Yak DBA Kernel (pronounced Colonel)

USA
7020 Posts

Posted - 02/12/2007 :  09:45:31  Show Profile  Reply with Quote
Is it removing the parenthesis, or changing it from multiplication to subtraction that made the difference?

Might as well shorten it even more:

create function MDate (@Year int, @Month int, @Day int)
returns datetime
as
begin
return dateadd(month,(12*@Year)-22801+@Month,@Day-1)
end


Edit:
Changed constant from 22799 to 22801.

Edit:
Added back parenthesis for clarity of operator precedence.

CODO ERGO SUM

Edited by - Michael Valentine Jones on 02/12/2007 10:44:26
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SwePeso
Patron Saint of Lost Yaks

Sweden
29910 Posts

Posted - 02/12/2007 :  09:48:24  Show Profile  Visit SwePeso's Homepage  Reply with Quote
Haven't made any test for the difference why it is faster.
If you replace 22799 with 22801, the query works very fast and returns the correct result.


Peter Larsson
Helsingborg, Sweden

Edited by - SwePeso on 02/12/2007 09:50:00
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Michael Valentine Jones
Yak DBA Kernel (pronounced Colonel)

USA
7020 Posts

Posted - 02/12/2007 :  10:40:45  Show Profile  Reply with Quote
I did some testing, and saw a small but consistent difference on my desktop on SQL 2005 Developer Edition between the older version with multiplication and the newer version with addition only. Having or not having parenthesis did not seem to make any difference.

The performance difference on my tests was from 2.5% to 4.8% with inline code.



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SwePeso
Patron Saint of Lost Yaks

Sweden
29910 Posts

Posted - 02/12/2007 :  10:54:18  Show Profile  Visit SwePeso's Homepage  Reply with Quote
With your timetest code here http://www.sqlteam.com/forums/topic.asp?TOPIC_ID=66471
I got consistent better times with 4.3 to 5.1 percent faster on my laptop (SQL 2005 Developer Edition 9.00.3033)

Really wierd since the "original"
return dateadd(month,((@Year-1900)*12)+@Month-1,@Day-1)
has 3 subtractions, 1 addition and 1 multiplication.

And the most recent version
return dateadd(month, 12 * @Year - 22801 + @Month, @Day - 1)
has 2 subtractions, 1 addition and 1 multiplication.

I first didn't believe that reducing 1 simple arithmetic operation could do a 5% difference in execution time.


Peter Larsson
Helsingborg, Sweden
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Michael Valentine Jones
Yak DBA Kernel (pronounced Colonel)

USA
7020 Posts

Posted - 02/12/2007 :  11:46:30  Show Profile  Reply with Quote
The algorithim has already been highly optimized, so removing an additional operation is bound to have an impact, small as it is.

The last change I made (removing the outer DATEADD) only reduced the runtime about 14%.

It's hard to imagine that we will find a simpler algorithim than four arithmetic operations and one DATEADD call, so maybe this is the limit.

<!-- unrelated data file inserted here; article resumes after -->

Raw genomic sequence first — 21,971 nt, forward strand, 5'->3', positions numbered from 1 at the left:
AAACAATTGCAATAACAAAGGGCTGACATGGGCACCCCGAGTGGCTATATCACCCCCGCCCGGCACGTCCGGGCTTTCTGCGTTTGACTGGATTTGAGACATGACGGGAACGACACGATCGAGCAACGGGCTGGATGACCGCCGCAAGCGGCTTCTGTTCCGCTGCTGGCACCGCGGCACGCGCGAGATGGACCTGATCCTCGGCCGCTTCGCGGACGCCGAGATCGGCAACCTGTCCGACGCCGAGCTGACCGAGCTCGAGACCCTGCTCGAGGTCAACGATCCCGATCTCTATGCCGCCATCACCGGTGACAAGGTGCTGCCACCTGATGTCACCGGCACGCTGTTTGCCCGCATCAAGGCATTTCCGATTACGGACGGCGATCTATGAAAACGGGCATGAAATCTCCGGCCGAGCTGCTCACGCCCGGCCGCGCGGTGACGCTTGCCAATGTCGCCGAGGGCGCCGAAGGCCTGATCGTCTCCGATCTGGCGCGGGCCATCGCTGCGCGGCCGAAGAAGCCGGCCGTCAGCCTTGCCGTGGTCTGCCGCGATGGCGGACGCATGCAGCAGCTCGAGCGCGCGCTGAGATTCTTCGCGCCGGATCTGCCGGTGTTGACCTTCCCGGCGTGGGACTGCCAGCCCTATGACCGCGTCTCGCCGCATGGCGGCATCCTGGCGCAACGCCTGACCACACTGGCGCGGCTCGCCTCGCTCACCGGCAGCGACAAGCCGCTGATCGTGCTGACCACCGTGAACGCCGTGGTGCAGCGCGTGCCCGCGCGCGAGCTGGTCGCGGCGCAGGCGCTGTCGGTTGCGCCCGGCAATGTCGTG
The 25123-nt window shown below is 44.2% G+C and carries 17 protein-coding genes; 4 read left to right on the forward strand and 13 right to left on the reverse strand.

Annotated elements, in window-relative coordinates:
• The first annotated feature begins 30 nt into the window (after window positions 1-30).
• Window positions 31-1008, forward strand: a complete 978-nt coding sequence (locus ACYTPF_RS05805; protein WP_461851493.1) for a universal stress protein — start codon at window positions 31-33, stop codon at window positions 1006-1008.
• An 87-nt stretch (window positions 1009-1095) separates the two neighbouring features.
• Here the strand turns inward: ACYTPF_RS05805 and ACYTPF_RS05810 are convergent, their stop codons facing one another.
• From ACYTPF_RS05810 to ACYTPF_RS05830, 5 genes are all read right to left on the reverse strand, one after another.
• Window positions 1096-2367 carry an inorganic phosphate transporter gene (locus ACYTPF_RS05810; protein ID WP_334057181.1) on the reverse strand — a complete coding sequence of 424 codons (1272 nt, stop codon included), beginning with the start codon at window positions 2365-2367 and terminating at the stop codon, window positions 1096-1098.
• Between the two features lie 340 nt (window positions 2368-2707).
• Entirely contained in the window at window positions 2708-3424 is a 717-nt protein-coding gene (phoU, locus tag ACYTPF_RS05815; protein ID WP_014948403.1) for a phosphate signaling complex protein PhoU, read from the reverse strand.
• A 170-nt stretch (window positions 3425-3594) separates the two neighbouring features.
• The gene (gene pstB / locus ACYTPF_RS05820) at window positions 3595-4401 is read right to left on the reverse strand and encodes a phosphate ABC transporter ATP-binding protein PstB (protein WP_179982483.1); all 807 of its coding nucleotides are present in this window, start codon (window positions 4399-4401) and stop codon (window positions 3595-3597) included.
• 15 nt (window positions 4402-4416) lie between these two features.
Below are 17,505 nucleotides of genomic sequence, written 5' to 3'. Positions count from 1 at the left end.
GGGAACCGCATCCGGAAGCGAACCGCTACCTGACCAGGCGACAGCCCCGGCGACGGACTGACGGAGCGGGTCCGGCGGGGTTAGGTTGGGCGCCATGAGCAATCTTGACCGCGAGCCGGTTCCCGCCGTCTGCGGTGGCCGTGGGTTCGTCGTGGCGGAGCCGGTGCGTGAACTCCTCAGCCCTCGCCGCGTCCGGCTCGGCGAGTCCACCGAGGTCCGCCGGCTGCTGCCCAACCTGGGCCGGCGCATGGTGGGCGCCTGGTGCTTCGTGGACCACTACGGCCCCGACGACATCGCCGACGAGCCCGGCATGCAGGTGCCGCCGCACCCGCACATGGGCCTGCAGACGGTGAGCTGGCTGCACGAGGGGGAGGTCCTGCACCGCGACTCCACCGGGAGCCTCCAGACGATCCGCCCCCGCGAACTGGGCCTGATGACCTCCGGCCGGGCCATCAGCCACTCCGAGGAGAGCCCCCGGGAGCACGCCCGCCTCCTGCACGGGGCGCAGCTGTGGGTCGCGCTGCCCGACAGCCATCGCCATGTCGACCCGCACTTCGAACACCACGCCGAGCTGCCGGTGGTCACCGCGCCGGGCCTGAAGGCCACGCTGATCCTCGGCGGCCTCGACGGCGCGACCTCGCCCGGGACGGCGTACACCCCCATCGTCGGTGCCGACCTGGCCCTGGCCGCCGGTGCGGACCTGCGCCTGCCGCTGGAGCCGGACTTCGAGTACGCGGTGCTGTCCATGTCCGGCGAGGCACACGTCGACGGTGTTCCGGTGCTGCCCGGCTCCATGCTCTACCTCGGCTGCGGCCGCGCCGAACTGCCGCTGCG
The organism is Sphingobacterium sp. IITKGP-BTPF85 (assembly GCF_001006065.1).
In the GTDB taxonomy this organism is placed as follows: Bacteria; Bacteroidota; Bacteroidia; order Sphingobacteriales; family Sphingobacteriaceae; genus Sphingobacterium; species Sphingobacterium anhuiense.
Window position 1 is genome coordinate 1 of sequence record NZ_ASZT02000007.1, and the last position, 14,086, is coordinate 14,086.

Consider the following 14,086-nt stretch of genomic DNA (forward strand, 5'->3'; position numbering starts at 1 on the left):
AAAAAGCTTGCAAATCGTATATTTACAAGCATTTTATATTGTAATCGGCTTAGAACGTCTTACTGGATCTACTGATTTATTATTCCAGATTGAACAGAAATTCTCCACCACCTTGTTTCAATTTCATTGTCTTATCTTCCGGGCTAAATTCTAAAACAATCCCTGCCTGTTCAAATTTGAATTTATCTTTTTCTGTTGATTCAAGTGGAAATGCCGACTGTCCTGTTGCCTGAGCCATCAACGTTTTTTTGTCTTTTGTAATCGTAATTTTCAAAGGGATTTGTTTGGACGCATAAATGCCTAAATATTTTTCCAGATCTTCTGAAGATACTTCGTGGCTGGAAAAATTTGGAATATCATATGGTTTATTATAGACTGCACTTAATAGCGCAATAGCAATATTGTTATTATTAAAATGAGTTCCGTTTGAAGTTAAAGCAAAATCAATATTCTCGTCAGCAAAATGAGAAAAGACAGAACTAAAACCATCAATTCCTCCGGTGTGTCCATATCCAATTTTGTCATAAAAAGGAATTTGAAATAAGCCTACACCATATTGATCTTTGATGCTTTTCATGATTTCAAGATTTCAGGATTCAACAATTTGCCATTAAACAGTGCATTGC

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Michael Valentine Jones
Yak DBA Kernel (pronounced Colonel)

USA
7020 Posts

Posted - 12/03/2011 :  01:55:56  Show Profile  Reply with Quote
This is a little off topic, but I thought I would post this as a solution to the problem of finding the last day of the month, given the year and month as integers.

The code uses a slightly modified version of the algorithim for conveting year, month, and day to datetime that I posted before on this thread.


select
	*,
	LastDayOfMonth = dateadd(month,(12*[Year])-22800+[Month],-1)
from
	(--Test Data
	select [Year] = 1753, [Month] = 1	union all
	select [Year] = 2011, [Month] = 1	union all
	select [Year] = 2011, [Month] = 2	union all
	select [Year] = 2011, [Month] = 3	union all
	select [Year] = 2011, [Month] = 4	union all
	select [Year] = 2011, [Month] = 5	union all
	select [Year] = 2011, [Month] = 6	union all
	select [Year] = 2011, [Month] = 7	union all
	select [Year] = 2011, [Month] = 8	union all
	select [Year] = 2011, [Month] = 9	union all
	select [Year] = 2011, [Month] = 10	union all
	select [Year] = 2011, [Month] = 11	union all
	select [Year] = 2011, [Month] = 12	union all
	select [Year] = 2012, [Month] = 1	union all
	select [Year] = 2012, [Month] = 2	union all
	select [Year] = 9999, [Month] = 12
	) a


Year        Month       LastDayOfMonth
----------- ----------- -----------------------
       1753           1 1753-01-31 00:00:00.000
       2011           1 2011-01-31 00:00:00.000
       2011           2 2011-02-28 00:00:00.000
       2011           3 2011-03-31 00:00:00.000
       2011           4 2011-04-30 00:00:00.000
       2011           5 2011-05-31 00:00:00.000
       2011           6 2011-06-30 00:00:00.000
       2011           7 2011-07-31 00:00:00.000
       2011           8 2011-08-31 00:00:00.000
       2011           9 2011-09-30 00:00:00.000
       2011          10 2011-10-31 00:00:00.000
       2011          11 2011-11-30 00:00:00.000
       2011          12 2011-12-31 00:00:00.000
       2012           1 2012-01-31 00:00:00.000
       2012           2 2012-02-29 00:00:00.000
       9999          12 9999-12-31 00:00:00.000




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victy23
Starting Member

China
3 Posts

Posted - 12/18/2011 :  03:26:12  Show Profile  Reply with Quote
How does this work ?
unspammed